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HG Wells and the impotence of the war-time writer

His 1916 novel "Mr Britling" is a must-read—but reminds us that contemplation has its limits

By Francine Stock  

HG Wells studying in London, taken circa 1890. Picture taken by Frederick Hollyer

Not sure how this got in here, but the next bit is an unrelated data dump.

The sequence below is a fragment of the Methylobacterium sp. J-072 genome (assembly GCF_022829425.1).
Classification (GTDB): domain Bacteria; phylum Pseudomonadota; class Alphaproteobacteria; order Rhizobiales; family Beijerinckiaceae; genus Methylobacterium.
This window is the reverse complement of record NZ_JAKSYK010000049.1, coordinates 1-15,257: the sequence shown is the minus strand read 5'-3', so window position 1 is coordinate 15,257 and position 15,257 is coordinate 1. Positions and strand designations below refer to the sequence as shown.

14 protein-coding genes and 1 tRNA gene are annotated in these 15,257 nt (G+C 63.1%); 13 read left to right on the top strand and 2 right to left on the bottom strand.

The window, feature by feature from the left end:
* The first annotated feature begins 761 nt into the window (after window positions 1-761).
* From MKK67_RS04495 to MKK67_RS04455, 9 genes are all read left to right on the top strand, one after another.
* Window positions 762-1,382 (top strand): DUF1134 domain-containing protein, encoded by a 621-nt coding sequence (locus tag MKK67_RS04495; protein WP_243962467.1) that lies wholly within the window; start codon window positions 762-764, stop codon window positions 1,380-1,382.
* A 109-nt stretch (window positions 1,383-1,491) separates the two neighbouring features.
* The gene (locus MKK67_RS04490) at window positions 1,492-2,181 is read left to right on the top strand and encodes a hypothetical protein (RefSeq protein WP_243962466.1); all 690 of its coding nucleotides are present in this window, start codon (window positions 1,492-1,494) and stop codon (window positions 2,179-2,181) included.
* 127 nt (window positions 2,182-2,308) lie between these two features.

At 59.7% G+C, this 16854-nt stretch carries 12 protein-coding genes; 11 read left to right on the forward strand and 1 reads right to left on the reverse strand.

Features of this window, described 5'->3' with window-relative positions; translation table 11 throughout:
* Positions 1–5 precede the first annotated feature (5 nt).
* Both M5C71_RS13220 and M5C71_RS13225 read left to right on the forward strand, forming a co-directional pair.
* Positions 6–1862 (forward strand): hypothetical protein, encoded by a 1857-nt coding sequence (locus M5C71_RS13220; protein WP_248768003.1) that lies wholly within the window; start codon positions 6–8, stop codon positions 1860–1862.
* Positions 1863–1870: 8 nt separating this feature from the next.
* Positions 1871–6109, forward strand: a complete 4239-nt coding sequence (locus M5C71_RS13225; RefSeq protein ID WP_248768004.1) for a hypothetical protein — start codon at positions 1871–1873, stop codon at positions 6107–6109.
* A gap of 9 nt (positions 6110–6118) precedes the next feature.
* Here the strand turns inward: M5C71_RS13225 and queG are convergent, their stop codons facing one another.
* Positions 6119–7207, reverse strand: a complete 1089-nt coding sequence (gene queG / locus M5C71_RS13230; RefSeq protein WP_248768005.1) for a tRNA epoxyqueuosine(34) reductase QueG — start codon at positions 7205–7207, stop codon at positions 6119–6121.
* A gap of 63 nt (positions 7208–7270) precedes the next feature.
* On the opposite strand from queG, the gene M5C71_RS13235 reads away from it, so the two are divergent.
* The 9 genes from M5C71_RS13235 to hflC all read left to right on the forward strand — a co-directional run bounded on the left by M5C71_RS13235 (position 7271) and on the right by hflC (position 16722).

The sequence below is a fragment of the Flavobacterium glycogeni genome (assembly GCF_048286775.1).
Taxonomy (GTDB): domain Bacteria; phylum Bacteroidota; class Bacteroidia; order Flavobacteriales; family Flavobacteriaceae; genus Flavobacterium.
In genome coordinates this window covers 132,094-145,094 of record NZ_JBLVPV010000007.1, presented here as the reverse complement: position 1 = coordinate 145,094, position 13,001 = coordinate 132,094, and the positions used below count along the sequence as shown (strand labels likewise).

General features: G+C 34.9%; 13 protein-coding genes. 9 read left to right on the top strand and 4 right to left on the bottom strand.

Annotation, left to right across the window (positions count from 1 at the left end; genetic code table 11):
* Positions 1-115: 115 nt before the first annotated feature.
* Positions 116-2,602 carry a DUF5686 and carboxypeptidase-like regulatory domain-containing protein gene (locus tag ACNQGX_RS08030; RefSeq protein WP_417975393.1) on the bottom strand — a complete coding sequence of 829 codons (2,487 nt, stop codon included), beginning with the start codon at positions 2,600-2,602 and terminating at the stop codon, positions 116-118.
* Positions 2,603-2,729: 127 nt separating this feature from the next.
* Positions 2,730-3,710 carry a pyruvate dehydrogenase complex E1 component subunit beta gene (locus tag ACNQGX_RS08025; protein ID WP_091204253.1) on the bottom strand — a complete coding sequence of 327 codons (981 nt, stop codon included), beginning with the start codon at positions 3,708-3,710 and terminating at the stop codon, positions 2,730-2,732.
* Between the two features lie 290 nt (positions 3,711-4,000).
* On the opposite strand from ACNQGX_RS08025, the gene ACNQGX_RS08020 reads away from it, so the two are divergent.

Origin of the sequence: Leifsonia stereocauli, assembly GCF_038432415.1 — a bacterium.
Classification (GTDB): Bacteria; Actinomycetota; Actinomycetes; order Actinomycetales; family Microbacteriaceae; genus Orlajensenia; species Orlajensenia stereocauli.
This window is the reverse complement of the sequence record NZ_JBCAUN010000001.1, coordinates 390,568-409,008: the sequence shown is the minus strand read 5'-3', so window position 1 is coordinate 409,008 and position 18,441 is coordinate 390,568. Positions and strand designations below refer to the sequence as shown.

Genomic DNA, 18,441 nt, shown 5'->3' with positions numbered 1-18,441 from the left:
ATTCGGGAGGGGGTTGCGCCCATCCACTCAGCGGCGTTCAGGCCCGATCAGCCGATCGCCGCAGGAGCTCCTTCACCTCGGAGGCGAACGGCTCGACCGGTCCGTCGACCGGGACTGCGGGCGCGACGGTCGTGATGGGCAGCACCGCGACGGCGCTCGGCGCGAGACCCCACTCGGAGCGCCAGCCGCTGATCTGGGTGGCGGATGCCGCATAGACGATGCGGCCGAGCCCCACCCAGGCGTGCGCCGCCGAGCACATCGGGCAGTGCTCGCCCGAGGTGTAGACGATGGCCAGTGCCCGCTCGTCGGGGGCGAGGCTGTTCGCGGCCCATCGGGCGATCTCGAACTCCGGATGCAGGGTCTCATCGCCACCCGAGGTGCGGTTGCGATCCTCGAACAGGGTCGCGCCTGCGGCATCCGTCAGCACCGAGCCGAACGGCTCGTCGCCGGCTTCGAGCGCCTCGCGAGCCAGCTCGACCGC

The bathtub of HG Wells is not large. It sits even today in a private house in Essex, a sympathetic 18th-century residence where Wells and family spent much of the First World War. The tub is significant because it was a place for contemplation, off a room where Wells regularly worked at night. At his desk, wearing what biographer Michael Sherborne describes as a…

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